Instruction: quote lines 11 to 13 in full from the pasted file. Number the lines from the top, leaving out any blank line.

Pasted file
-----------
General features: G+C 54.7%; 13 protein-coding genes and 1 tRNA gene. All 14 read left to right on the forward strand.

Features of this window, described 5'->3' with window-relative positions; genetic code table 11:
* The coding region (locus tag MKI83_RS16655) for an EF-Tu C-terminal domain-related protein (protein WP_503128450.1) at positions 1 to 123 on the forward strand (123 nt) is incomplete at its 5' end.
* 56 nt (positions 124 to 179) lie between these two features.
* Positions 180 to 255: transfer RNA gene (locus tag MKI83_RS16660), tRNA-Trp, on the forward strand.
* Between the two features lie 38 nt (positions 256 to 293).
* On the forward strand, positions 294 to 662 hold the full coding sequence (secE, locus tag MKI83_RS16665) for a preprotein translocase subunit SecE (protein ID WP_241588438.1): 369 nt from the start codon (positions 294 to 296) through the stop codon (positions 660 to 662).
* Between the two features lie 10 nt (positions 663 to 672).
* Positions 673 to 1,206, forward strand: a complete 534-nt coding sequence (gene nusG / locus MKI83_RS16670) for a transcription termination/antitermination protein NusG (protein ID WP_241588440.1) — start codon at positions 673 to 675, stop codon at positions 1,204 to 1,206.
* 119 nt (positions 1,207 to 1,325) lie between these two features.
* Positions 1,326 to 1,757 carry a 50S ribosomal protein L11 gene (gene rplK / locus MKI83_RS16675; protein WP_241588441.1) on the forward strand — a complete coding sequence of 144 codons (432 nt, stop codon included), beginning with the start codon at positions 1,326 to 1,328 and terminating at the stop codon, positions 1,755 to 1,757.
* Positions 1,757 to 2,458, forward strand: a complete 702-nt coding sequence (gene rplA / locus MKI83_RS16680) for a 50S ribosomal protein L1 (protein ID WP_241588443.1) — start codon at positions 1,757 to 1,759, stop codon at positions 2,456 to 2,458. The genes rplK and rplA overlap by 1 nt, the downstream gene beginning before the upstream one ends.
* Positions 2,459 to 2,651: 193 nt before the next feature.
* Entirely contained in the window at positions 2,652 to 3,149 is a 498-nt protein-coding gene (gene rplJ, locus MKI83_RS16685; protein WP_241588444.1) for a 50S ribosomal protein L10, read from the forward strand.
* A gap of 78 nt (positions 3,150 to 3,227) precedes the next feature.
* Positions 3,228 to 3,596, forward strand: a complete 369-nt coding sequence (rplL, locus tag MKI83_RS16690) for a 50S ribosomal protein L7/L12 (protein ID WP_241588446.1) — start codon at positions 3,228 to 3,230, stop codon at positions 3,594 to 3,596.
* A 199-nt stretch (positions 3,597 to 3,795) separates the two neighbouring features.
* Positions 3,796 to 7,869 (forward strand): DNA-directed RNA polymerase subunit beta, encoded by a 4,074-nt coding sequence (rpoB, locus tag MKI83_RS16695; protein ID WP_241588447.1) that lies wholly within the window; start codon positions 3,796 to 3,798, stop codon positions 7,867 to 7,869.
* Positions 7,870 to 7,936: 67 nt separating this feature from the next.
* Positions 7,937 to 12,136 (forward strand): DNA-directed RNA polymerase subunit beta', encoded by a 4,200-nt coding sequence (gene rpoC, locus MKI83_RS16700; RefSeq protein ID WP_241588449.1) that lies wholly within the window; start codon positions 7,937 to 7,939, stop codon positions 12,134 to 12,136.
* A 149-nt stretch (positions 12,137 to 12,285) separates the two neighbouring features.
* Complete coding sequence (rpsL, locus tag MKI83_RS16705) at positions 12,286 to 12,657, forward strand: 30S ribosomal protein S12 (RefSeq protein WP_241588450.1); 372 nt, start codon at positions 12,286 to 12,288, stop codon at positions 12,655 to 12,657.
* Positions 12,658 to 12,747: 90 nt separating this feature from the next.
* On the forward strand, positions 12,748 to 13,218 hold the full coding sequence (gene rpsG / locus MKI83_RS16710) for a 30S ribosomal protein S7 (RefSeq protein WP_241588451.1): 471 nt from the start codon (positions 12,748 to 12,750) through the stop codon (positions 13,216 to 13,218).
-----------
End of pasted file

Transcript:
* Positions 1,326 to 1,757 carry a 50S ribosomal protein L11 gene (gene rplK / locus MKI83_RS16675; protein WP_241588441.1) on the forward strand — a complete coding sequence of 144 codons (432 nt, stop codon included), beginning with the start codon at positions 1,326 to 1,328 and terminating at the stop codon, positions 1,755 to 1,757.
* Positions 1,757 to 2,458, forward strand: a complete 702-nt coding sequence (gene rplA / locus MKI83_RS16680) for a 50S ribosomal protein L1 (protein ID WP_241588443.1) — start codon at positions 1,757 to 1,759, stop codon at positions 2,456 to 2,458. The genes rplK and rplA overlap by 1 nt, the downstream gene beginning before the upstream one ends.
* Positions 2,459 to 2,651: 193 nt before the next feature.